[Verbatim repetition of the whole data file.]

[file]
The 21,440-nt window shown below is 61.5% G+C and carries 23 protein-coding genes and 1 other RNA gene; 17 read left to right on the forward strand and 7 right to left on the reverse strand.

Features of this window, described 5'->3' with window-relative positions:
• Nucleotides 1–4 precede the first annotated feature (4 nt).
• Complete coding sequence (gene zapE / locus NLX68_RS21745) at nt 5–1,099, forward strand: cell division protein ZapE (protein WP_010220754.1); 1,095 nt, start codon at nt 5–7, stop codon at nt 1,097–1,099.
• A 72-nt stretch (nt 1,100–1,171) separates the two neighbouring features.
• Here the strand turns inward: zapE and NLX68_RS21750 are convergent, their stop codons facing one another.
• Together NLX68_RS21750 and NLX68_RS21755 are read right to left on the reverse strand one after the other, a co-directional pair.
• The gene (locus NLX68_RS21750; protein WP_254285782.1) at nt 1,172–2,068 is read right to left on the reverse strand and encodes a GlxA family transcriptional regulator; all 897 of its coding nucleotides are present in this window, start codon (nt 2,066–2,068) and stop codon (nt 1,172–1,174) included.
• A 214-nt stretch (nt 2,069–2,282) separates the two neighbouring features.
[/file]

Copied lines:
The 21,440-nt window shown below is 61.5% G+C and carries 23 protein-coding genes and 1 other RNA gene; 17 read left to right on the forward strand and 7 right to left on the reverse strand.

Features of this window, described 5'->3' with window-relative positions:
• Nucleotides 1–4 precede the first annotated feature (4 nt).
• Complete coding sequence (gene zapE / locus NLX68_RS21745) at nt 5–1,099, forward strand: cell division protein ZapE (protein WP_010220754.1); 1,095 nt, start codon at nt 5–7, stop codon at nt 1,097–1,099.
• A 72-nt stretch (nt 1,100–1,171) separates the two neighbouring features.
• Here the strand turns inward: zapE and NLX68_RS21750 are convergent, their stop codons facing one another.
• Together NLX68_RS21750 and NLX68_RS21755 are read right to left on the reverse strand one after the other, a co-directional pair.
• The gene (locus NLX68_RS21750; protein WP_254285782.1) at nt 1,172–2,068 is read right to left on the reverse strand and encodes a GlxA family transcriptional regulator; all 897 of its coding nucleotides are present in this window, start codon (nt 2,066–2,068) and stop codon (nt 1,172–1,174) included.
• A 214-nt stretch (nt 2,069–2,282) separates the two neighbouring features.